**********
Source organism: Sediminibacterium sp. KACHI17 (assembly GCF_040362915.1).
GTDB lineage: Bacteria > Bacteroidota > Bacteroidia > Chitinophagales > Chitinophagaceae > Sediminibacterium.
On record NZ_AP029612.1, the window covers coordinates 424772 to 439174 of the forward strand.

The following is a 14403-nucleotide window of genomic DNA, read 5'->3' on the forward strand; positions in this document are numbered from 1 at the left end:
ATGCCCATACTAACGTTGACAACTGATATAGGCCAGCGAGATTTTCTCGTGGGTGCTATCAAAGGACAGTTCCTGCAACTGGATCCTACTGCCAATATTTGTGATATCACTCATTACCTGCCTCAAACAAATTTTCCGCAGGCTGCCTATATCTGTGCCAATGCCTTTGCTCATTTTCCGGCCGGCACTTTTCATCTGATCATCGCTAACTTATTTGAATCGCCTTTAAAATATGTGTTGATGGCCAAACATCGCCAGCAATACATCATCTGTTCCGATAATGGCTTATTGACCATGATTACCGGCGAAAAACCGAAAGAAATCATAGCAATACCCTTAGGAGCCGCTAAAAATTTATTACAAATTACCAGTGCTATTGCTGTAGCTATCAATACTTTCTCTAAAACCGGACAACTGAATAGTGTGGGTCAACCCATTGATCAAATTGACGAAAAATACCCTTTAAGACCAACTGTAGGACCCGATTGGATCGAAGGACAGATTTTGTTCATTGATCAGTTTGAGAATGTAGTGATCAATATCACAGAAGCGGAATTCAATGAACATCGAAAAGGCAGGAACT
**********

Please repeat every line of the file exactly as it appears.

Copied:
Source organism: Sediminibacterium sp. KACHI17 (assembly GCF_040362915.1).
GTDB lineage: Bacteria > Bacteroidota > Bacteroidia > Chitinophagales > Chitinophagaceae > Sediminibacterium.
On record NZ_AP029612.1, the window covers coordinates 424772 to 439174 of the forward strand.

The following is a 14403-nucleotide window of genomic DNA, read 5'->3' on the forward strand; positions in this document are numbered from 1 at the left end:
ATGCCCATACTAACGTTGACAACTGATATAGGCCAGCGAGATTTTCTCGTGGGTGCTATCAAAGGACAGTTCCTGCAACTGGATCCTACTGCCAATATTTGTGATATCACTCATTACCTGCCTCAAACAAATTTTCCGCAGGCTGCCTATATCTGTGCCAATGCCTTTGCTCATTTTCCGGCCGGCACTTTTCATCTGATCATCGCTAACTTATTTGAATCGCCTTTAAAATATGTGTTGATGGCCAAACATCGCCAGCAATACATCATCTGTTCCGATAATGGCTTATTGACCATGATTACCGGCGAAAAACCGAAAGAAATCATAGCAATACCCTTAGGAGCCGCTAAAAATTTATTACAAATTACCAGTGCTATTGCTGTAGCTATCAATACTTTCTCTAAAACCGGACAACTGAATAGTGTGGGTCAACCCATTGATCAAATTGACGAAAAATACCCTTTAAGACCAACTGTAGGACCCGATTGGATCGAAGGACAGATTTTGTTCATTGATCAGTTTGAGAATGTAGTGATCAATATCACAGAAGCGGAATTCAATGAACATCGAAAAGGCAGGAACT